Tuesday, September 07, 2010

Frumskeptics - Operation 5771

Guest Post by Rabbi Motty Finkel

Rabbi Mordechai (Motty) Finkel has guest posted here before. He is involved in an area where few people dare to go: those of our people who have fallen through the cracks for one reason or another and have gone seriously Off the Derech (OTD). His experiences in the field are unique. How many of us go out and look for OTD dropouts in back alleys among the dark shadows of the night? Rabbi Motty Finkel does. He knows them. He befriends them. And they respect him.

Rabbi Finkel is someone we should listen to. He is down there in the trenches. He knows where-of he speaks. He speaks the truth. His advice – it seems to me - is rock solid. I am convinced that it is shared by the majority of professionals in the field as well.

The following article was spurred by my own
post about an article on the subject last Friday. What follows are his words:

The Marrano article was a brilliantly written piece. It gave an accurate portrayal of what is going on inside the mind and actions of a Jewish skeptic. To paraphrase Rabbi Dovid Landesman, “They didn’t go off the derech, they were never taught the derech to begin with”. to begin with”. These adults growth in their belief in Hashem is stunted from an early age.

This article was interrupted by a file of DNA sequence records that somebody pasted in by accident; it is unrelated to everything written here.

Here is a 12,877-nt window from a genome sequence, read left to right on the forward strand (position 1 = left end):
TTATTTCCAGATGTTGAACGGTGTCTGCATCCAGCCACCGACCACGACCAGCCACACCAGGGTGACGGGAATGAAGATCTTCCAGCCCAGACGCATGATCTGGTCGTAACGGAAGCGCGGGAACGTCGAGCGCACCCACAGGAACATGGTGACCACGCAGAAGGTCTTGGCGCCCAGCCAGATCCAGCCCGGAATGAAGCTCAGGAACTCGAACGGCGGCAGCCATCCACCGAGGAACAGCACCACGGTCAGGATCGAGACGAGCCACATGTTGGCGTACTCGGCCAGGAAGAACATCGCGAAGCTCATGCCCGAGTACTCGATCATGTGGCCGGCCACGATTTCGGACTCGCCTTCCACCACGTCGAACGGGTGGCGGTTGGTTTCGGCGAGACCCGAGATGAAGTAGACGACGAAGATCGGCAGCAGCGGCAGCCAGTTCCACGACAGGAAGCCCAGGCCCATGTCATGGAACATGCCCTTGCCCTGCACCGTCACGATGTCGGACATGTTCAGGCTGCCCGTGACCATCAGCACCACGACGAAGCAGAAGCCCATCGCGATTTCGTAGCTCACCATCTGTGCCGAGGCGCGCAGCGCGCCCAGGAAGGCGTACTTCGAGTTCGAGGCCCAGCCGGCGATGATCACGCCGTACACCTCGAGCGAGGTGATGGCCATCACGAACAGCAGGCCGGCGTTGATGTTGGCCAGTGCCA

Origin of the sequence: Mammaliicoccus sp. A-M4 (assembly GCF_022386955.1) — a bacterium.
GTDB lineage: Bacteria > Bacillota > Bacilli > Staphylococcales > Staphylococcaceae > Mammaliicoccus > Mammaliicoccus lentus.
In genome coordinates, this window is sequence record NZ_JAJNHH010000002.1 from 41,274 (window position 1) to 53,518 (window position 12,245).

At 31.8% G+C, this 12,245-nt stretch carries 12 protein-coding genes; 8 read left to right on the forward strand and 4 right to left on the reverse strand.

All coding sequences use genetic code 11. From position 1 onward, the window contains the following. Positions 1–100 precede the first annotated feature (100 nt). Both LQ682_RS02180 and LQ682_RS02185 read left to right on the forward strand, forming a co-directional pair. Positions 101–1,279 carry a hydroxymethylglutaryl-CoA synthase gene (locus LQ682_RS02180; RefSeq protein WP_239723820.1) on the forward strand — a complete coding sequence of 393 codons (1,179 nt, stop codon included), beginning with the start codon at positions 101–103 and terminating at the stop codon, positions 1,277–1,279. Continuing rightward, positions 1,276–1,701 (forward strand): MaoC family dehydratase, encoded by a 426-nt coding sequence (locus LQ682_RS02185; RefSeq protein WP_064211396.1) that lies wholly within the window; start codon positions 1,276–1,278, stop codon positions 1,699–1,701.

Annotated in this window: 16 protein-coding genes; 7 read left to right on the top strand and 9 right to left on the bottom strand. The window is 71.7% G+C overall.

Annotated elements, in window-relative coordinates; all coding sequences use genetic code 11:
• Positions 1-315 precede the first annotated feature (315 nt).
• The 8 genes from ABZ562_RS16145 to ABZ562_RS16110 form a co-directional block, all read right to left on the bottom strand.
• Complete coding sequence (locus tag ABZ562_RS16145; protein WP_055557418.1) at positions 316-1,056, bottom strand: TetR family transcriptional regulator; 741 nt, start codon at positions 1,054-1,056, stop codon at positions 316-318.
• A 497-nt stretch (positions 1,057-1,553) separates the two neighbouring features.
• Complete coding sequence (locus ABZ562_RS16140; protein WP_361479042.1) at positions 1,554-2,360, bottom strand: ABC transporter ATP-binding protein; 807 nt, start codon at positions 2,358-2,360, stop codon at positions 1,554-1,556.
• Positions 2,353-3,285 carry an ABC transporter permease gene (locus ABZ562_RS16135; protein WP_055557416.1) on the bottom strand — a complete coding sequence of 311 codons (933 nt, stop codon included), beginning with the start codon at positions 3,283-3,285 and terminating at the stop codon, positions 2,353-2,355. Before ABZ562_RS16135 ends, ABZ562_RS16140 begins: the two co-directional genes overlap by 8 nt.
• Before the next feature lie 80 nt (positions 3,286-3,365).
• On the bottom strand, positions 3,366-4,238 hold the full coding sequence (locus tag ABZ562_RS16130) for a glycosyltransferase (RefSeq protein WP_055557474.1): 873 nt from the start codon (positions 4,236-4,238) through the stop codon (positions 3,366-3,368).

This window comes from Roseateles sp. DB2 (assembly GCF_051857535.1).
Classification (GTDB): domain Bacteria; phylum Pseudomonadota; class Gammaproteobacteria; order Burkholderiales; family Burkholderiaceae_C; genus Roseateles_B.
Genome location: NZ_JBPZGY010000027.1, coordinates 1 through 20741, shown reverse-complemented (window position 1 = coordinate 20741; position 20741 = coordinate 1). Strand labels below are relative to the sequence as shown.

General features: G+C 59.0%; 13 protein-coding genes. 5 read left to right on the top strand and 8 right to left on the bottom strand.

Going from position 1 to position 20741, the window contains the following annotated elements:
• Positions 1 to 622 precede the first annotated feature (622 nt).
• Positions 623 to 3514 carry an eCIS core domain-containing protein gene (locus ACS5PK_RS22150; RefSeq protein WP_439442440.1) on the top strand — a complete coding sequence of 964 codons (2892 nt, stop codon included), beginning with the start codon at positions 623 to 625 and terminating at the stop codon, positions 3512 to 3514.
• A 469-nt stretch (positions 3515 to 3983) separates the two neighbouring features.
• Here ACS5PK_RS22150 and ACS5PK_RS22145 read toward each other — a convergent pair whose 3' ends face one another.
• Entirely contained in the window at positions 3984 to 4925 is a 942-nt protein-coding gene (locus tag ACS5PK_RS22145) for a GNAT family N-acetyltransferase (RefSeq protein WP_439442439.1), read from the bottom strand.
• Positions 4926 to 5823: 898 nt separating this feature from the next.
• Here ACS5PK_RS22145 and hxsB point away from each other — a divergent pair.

Dallas, Texas on a typical Sunday during fall and winter is a ghost town. No one is on the roads or in stores. The reason is both Cowboys football, and Pat Robertson lectures. The evangelical community is quite large and the fire and brimstone is entertaining, but fails to inspire them to change anything about themselves. The reason being, that they have been told so many times that every sin they’ve committed has doomed them to eternal damnation, that they shrug their shoulders and think, “Hey, if I’m going there anyways, might as well enjoy life to its fullest!” By breeding hopelessness, people believe that there is truly no point to try.

Many frum skeptics grew up listening to Mussar shmuessen in yeshivos that primarily focused on the fear of Hashem and his punishments. How many times have I heard from teenagers and adults, “If (fill in the blank) is the greatest aveirah and I am going to Gehennom anyways, why not do other things too?” By and large, the root cause of questions and resentment of Jewish skeptics comes from a skewed view of who Hashem is and what He represents. Instead of receiving proper guidance of Jewish hashkafah, it is almost as though they sat through an evangelical lecture. The damage done to their souls can truly last a lifetime.